Breaking through the Reputational Ceiling: Professional Networks as a Determinant of Advancement, Mobility, and Career Outcomes for Women and Minorities in STEM
(NSF Grant # DRL-0910191)
- Julia Melkers, Associate Professor of Public Policy, Georgia Tech
- Eric Welch, Associate Professor of Public Administration, UIC
- Monica Gaughan, Assistant Professor of Public Health, UGA
This empirical research proposal addresses the characteristics and role of networks in career advancement, outcomes, and mentoring for women and underrepresented minority academic scientists in non–Research I institutions. The under-representation of women and the “invisibility” of minorities in academic science are recognized to be a significant national policy crisis and “waste” of human capital (NAS, 2007). A common thread in many of studies regarding the advancement of women and minorities in STEM fields is reference to the importance of professional networks. This observation has been underscored in the recently issued NAS report, Beyond Bias and Barriers, that repeatedly points to issues of lack of network access and participation for women in the sciences, noting “…differences in career trajectories for men and women are generated and reinforced by the social structures in which people are situated and by the networks of interactions in which they participate” (NAS, 2006; p. 174).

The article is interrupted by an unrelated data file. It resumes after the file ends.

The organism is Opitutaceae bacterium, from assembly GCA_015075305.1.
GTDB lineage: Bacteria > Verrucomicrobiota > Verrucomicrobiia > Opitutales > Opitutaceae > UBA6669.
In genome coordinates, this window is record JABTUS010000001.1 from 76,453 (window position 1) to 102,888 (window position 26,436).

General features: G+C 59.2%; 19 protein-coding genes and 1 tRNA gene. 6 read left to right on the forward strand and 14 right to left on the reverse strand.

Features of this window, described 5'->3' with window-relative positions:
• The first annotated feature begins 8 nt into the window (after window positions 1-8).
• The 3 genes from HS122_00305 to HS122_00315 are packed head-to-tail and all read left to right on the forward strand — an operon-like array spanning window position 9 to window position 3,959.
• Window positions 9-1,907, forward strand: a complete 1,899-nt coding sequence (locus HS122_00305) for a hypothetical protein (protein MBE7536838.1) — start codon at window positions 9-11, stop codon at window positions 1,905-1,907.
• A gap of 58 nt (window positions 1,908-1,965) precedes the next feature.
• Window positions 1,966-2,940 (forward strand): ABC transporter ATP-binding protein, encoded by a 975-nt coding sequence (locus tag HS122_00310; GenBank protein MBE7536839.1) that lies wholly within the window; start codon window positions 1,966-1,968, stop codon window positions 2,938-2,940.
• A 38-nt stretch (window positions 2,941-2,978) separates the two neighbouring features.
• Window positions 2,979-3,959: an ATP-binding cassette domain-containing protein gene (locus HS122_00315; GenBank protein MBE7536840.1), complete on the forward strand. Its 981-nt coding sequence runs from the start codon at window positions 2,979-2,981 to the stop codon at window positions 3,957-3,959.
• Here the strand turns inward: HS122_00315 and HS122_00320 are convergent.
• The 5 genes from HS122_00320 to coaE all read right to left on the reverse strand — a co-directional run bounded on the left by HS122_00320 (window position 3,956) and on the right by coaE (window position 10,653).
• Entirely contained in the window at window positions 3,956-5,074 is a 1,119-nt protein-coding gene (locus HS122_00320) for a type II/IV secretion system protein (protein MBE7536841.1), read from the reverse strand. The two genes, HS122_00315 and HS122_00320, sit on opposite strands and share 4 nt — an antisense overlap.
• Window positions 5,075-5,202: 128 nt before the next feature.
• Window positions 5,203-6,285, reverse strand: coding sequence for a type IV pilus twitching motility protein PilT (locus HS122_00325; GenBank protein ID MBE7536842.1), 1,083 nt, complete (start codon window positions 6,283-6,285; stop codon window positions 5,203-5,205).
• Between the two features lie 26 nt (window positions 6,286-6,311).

Studies on science focus considerable attention on the most competitive scientists – those employed in Research I institutions. Yet, women and under-represented minority PhDs are disproportionately employed in Research II and Comprehensive institutions. The purpose of this research is to address the structural and resource determinants of under-representation, career success, and satisfaction of women and underrepresented minorities PhDs who have faculty appointments in Research II and Comprehensive institutions. We give particular attention to the role of mentorship and aspects of specific mentor resource exchange in affecting network access and participation.